Callirrhoe is considered a member of the Pasiphae group, a family of Jovian satellites which have similar orbits and are therefore thought to have a common origin.
Most or all of the Pasiphae satellites are thought to have begun as a single asteroid that, after being captured by Jupiter's gravity, suffered a collision which broke off a number of pieces. The bulk of the original asteroid survived as the moon called Pasiphae, and the other pieces became some or all of the other moons in the group.
All of the Pasiphae moons are retrograde, which means that they orbit Jupiter in the opposite direction from the planet's rotation. Their orbits are also eccentric (elliptical rather than circular) and highly inclined with respect to Jupiter's equatorial plane. All of these characteristics support the idea that the Pasiphae satellites began as one or more captured asteroids, rather than forming as part of the original Jupiter system.
Compared to Jupiter's other satellite groups, confidence is lower that all the moons in the Pasiphae group originated in a single collision. This is due to differences in color (varying from red to gray), and differences in orbital eccentricity and inclination among the members of the Pasiphae group. Sinope, in particular, is suspected of starting out as an independent asteroid.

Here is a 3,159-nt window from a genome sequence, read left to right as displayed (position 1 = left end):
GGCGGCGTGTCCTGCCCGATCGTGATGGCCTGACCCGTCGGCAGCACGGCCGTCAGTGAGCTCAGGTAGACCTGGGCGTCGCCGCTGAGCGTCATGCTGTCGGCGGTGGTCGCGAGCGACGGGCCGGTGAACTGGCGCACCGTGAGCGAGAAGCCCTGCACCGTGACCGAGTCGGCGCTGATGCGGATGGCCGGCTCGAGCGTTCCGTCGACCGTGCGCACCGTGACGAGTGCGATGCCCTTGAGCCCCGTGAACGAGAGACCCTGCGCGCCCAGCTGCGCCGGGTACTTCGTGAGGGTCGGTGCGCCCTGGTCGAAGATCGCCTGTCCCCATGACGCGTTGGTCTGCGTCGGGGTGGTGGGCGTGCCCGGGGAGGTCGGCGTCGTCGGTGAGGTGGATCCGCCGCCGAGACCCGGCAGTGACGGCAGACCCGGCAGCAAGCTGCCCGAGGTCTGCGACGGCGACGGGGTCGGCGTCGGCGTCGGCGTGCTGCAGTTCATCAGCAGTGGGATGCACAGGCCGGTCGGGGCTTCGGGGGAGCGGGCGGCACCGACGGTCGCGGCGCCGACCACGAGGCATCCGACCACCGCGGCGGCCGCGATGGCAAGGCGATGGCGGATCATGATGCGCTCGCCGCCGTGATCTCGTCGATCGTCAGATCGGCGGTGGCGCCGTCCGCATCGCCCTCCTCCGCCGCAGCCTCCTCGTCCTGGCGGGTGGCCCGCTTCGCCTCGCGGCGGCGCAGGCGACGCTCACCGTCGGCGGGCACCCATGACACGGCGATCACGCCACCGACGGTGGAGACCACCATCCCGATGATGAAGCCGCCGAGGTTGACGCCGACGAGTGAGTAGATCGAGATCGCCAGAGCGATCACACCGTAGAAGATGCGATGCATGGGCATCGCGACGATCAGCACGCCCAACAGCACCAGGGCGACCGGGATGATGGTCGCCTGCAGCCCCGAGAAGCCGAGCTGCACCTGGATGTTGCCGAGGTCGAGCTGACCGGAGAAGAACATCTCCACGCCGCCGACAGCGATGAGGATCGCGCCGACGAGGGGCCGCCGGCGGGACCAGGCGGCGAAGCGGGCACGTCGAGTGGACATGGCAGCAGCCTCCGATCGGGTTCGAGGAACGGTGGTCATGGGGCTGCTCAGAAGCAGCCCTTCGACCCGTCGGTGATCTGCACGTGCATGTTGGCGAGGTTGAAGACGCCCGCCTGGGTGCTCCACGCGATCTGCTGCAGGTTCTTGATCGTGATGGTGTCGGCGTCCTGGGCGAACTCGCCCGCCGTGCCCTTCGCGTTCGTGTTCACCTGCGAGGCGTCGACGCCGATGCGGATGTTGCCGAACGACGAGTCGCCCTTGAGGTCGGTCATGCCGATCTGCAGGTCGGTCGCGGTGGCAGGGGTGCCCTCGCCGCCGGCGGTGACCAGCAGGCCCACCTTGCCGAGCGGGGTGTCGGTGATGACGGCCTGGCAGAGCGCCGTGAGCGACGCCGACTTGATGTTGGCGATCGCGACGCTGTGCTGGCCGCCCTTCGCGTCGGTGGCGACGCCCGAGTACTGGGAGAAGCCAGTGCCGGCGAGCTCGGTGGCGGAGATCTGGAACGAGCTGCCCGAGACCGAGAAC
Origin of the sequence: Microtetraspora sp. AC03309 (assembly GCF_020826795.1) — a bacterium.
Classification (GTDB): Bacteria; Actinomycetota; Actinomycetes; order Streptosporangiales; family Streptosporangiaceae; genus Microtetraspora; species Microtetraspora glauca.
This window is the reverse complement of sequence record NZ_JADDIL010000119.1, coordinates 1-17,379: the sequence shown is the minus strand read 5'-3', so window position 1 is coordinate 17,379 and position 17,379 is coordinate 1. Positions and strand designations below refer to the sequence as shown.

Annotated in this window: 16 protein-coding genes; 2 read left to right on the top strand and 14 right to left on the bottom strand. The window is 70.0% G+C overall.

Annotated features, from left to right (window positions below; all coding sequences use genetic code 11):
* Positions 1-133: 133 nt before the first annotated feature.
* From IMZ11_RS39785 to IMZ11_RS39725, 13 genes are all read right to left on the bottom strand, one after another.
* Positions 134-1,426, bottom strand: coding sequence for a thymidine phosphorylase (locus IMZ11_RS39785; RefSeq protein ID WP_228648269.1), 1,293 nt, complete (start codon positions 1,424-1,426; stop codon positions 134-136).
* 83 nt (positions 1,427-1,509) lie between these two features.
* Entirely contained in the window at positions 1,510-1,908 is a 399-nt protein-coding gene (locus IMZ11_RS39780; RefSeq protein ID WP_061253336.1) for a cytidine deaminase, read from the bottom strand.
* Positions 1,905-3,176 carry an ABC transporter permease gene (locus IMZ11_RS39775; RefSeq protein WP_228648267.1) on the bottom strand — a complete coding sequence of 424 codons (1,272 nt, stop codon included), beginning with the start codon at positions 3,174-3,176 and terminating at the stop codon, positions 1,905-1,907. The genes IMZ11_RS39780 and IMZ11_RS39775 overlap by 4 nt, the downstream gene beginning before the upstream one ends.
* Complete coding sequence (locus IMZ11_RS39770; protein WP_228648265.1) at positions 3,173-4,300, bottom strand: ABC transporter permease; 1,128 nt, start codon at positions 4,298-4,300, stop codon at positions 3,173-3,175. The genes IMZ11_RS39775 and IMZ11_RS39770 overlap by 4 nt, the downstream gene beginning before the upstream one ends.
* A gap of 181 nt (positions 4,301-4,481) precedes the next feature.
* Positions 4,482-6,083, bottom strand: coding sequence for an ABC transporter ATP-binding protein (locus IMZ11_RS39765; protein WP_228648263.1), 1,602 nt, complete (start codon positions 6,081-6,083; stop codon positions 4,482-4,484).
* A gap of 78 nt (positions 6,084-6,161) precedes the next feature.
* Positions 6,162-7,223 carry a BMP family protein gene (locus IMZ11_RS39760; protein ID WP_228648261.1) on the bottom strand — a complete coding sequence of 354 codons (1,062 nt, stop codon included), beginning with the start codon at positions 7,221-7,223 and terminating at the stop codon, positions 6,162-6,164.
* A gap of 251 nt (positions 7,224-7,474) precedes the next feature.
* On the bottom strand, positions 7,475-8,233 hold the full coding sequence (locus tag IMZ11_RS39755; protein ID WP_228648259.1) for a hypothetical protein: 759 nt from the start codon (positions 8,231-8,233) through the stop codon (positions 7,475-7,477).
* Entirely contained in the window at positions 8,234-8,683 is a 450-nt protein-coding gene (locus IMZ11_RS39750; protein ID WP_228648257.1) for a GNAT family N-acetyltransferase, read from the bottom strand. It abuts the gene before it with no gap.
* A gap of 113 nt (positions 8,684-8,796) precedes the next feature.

If Sinope does not belong in the Pasiphae group, then the individual moon called Pasiphae retains 99% of the mass of the original asteroid. If Sinope is included, Pasiphae still retains the lion's share: 87% of the original mass. None of the Pasiphae members is massive enough to pull itself into a sphere, so they are probably all irregularly shaped.
Callirrhoe has a mean radius of 4.3 km, assuming an albedo of 0.04. At a mean distance of about 24.1 million km from Jupiter, the satellite takes about 759 Earth days to complete one orbit.
Callirrhoe was discovered 19 October 1999 via the 36-inch telescope on Kitt Peak, in the course of observations by the Spacewatch program of the University of Arizona. It was initially thought to be an asteroid, but calculations of its orbit by the Minor Planet Center at the Smithsonian Astrophysical Observatory revealed it to be a satellite of Jupiter. Credit for the discovery has been given to Jim V. Scotti, Timothy B. Spahr, Robert S. McMillan, Jeffrey A. Larsen, Joe Montani, Arianna E. Gleason, and Tom Gehrels.
How Callirrhoe Got its Name:
This object was originally called asteroid 1999 UX18 and then renamed S/1999 J1 upon discovery that it is a satellite of Jupiter. Ultimately, it was named "Callirrhoe" after the daughter of the river god, Achelous, who persuaded Zeus (the Greek equivalent of the Roman god Jupiter) to instantly change her young sons into grown men so they could avenge the murder of their father.
A name ending in "e" was chosen for this moon in accordance with the International Astronomical Union's policy for designating outer moons with retrograde orbits.